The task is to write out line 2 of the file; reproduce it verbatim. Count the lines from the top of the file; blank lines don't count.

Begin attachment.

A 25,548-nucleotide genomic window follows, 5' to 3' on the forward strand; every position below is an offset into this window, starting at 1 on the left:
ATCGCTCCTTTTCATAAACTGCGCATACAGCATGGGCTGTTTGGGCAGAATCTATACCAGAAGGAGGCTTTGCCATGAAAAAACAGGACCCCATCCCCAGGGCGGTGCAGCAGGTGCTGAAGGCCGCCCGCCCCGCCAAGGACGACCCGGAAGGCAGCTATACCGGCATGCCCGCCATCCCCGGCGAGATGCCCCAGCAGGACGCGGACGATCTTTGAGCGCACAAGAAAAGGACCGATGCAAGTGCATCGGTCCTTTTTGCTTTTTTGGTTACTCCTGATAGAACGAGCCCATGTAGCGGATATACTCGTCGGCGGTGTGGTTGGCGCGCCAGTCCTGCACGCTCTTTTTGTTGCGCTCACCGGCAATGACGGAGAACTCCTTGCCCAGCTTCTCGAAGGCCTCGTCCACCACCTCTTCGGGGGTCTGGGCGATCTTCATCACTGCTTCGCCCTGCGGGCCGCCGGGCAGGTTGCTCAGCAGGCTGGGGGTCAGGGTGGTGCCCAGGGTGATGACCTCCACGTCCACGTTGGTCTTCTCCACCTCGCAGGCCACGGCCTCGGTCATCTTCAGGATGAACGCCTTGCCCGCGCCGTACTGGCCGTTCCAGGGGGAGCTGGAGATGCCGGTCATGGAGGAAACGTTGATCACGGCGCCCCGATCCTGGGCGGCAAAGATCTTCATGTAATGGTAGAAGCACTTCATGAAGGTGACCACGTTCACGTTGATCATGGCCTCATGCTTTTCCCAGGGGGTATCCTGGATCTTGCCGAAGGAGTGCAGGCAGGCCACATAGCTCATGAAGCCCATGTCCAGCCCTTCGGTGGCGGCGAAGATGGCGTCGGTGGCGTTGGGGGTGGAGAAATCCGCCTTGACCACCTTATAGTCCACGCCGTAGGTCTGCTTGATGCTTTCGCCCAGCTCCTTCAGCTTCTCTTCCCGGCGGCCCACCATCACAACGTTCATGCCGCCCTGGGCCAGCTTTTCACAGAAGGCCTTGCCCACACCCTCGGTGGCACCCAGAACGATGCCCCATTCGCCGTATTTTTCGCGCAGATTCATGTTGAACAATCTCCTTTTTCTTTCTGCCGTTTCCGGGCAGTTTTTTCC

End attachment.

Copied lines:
ATCGCTCCTTTTCATAAACTGCGCATACAGCATGGGCTGTTTGGGCAGAATCTATACCAGAAGGAGGCTTTGCCATGAAAAAACAGGACCCCATCCCCAGGGCGGTGCAGCAGGTGCTGAAGGCCGCCCGCCCCGCCAAGGACGACCCGGAAGGCAGCTATACCGGCATGCCCGCCATCCCCGGCGAGATGCCCCAGCAGGACGCGGACGATCTTTGAGCGCACAAGAAAAGGACCGATGCAAGTGCATCGGTCCTTTTTGCTTTTTTGGTTACTCCTGATAGAACGAGCCCATGTAGCGGATATACTCGTCGGCGGTGTGGTTGGCGCGCCAGTCCTGCACGCTCTTTTTGTTGCGCTCACCGGCAATGACGGAGAACTCCTTGCCCAGCTTCTCGAAGGCCTCGTCCACCACCTCTTCGGGGGTCTGGGCGATCTTCATCACTGCTTCGCCCTGCGGGCCGCCGGGCAGGTTGCTCAGCAGGCTGGGGGTCAGGGTGGTGCCCAGGGTGATGACCTCCACGTCCACGTTGGTCTTCTCCACCTCGCAGGCCACGGCCTCGGTCATCTTCAGGATGAACGCCTTGCCCGCGCCGTACTGGCCGTTCCAGGGGGAGCTGGAGATGCCGGTCATGGAGGAAACGTTGATCACGGCGCCCCGATCCTGGGCGGCAAAGATCTTCATGTAATGGTAGAAGCACTTCATGAAGGTGACCACGTTCACGTTGATCATGGCCTCATGCTTTTCCCAGGGGGTATCCTGGATCTTGCCGAAGGAGTGCAGGCAGGCCACATAGCTCATGAAGCCCATGTCCAGCCCTTCGGTGGCGGCGAAGATGGCGTCGGTGGCGTTGGGGGTGGAGAAATCCGCCTTGACCACCTTATAGTCCACGCCGTAGGTCTGCTTGATGCTTTCGCCCAGCTCCTTCAGCTTCTCTTCCCGGCGGCCCACCATCACAACGTTCATGCCGCCCTGGGCCAGCTTTTCACAGAAGGCCTTGCCCACACCCTCGGTGGCACCCAGAACGATGCCCCATTCGCCGTATTTTTCGCGCAGATTCATGTTGAACAATCTCCTTTTTCTTTCTGCCGTTTCCGGGCAGTTTTTTCC